Wildfires have shut down tar sand operations north of Fort McMurray, Alberta, Canada
Drought conditions in 2015 left Alberta, Canada, parched. Combined with recent winds and high temperatures, this has led to a massive, intense wildfire in the oil city of Fort McMurray, forcing evacuation of more than 80,000 people, and burning about 1,500 homes. Authorities said there have been no known casualties from the blaze, but that fatalities were reported in at least one vehicle crash along the evacuation route.
On Tuesday, the municipality of Wood Buffalo announced mandatory evacuations and closed all southbound routes. Residents fled to safer ground north of the of the area, where they spent Wednesday night in arenas, hockey rinks and oil work camps that often ran short of supplies, Reuters reports.
The fire is now five times its initial size and spreading south, taking it farther away from the massive tar sands area. Shell Nexen, Suncor and other oil sands operators have curtailed or shut down operations to protect pipelines and help evacuate employees and nearby residents, according to the Washington Post.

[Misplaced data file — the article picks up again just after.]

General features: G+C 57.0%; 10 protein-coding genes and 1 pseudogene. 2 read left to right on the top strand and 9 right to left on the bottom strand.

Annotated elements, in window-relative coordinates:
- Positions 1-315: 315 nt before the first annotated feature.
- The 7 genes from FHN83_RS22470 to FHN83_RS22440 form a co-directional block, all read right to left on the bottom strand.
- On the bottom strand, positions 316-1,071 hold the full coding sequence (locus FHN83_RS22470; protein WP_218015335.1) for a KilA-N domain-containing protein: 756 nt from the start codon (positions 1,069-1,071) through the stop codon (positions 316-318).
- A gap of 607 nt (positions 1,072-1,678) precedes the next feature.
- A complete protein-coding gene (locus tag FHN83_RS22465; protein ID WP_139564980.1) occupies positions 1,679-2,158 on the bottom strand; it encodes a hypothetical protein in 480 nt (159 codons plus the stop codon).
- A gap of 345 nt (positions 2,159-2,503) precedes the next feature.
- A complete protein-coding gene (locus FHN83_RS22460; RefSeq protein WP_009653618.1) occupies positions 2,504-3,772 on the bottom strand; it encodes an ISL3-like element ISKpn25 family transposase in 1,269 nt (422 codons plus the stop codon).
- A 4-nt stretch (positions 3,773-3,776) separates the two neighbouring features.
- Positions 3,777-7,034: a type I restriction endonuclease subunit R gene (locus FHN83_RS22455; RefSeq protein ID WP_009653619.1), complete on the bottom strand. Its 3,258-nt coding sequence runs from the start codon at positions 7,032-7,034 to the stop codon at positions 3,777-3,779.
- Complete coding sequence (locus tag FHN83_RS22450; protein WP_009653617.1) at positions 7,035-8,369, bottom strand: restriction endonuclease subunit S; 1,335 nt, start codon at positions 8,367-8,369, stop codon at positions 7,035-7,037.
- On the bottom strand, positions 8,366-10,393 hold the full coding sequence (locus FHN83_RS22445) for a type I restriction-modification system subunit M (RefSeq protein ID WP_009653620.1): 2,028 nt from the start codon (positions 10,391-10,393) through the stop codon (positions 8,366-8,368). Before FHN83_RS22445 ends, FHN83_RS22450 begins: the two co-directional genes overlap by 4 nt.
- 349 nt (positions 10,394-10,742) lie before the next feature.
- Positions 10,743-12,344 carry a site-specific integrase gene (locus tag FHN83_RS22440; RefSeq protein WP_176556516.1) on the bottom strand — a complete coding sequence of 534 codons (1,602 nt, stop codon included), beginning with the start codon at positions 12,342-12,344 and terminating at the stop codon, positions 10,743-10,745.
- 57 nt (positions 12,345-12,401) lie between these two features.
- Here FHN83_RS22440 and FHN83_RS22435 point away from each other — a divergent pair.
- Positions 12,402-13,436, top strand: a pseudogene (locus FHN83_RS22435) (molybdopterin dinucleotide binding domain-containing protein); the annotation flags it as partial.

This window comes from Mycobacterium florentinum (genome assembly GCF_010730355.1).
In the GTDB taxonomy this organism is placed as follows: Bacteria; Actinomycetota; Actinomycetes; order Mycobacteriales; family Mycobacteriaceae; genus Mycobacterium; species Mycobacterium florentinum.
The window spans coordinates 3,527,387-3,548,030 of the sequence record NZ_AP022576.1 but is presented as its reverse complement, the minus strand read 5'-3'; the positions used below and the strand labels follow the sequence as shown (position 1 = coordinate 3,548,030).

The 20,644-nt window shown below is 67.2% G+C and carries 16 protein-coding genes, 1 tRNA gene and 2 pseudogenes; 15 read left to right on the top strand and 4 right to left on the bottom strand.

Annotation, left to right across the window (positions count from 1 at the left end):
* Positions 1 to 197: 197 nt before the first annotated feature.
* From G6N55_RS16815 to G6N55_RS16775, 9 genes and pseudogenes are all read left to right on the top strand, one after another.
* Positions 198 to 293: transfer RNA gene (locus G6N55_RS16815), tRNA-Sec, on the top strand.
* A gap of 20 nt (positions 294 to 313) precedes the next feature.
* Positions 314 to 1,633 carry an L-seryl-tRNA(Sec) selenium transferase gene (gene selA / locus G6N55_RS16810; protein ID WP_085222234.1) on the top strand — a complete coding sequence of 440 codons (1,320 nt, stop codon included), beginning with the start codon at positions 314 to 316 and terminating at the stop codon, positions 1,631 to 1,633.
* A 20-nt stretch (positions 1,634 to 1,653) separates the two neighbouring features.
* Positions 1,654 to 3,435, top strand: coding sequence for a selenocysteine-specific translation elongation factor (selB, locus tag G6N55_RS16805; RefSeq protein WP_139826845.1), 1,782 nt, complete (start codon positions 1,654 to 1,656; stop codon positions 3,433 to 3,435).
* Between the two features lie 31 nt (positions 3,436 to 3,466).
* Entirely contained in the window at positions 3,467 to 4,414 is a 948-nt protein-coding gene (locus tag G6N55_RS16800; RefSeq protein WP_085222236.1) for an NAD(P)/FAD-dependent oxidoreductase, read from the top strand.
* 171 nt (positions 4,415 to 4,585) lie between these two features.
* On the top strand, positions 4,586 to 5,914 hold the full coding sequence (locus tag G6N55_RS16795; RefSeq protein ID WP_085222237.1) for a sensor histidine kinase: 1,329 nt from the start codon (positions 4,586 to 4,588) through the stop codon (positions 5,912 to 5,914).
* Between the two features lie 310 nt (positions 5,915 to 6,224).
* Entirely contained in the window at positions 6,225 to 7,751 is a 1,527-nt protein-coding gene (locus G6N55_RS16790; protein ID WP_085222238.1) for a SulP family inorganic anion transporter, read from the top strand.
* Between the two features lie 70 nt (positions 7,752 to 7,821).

The wildfires in Canada illustrate a continuing trend of increasingly severe wildfires that in the United States caused a record 10.1 million acres to be burned in 2015, surpassing the previous high of 9.8 million acres in 2006, Mark Crawford reported in last month’s issue of Risk Management. It was the fourth year in the past decade in which more than nine million acres burned. According to the U.S. Forest Service, the 2015 wildfire season was the costliest on record, with more than $2 billion spent fighting fires.
Environmental scientists at the Harvard School of Engineering and Applied Sciences said in 2013 that rising temperatures could lengthen wildfire seasons, increasing burn areas and smoke from fires.
Meanwhile, current weather reports for Alberta have raised hopes, as the forecast calls for cooler temperatures and possible rain.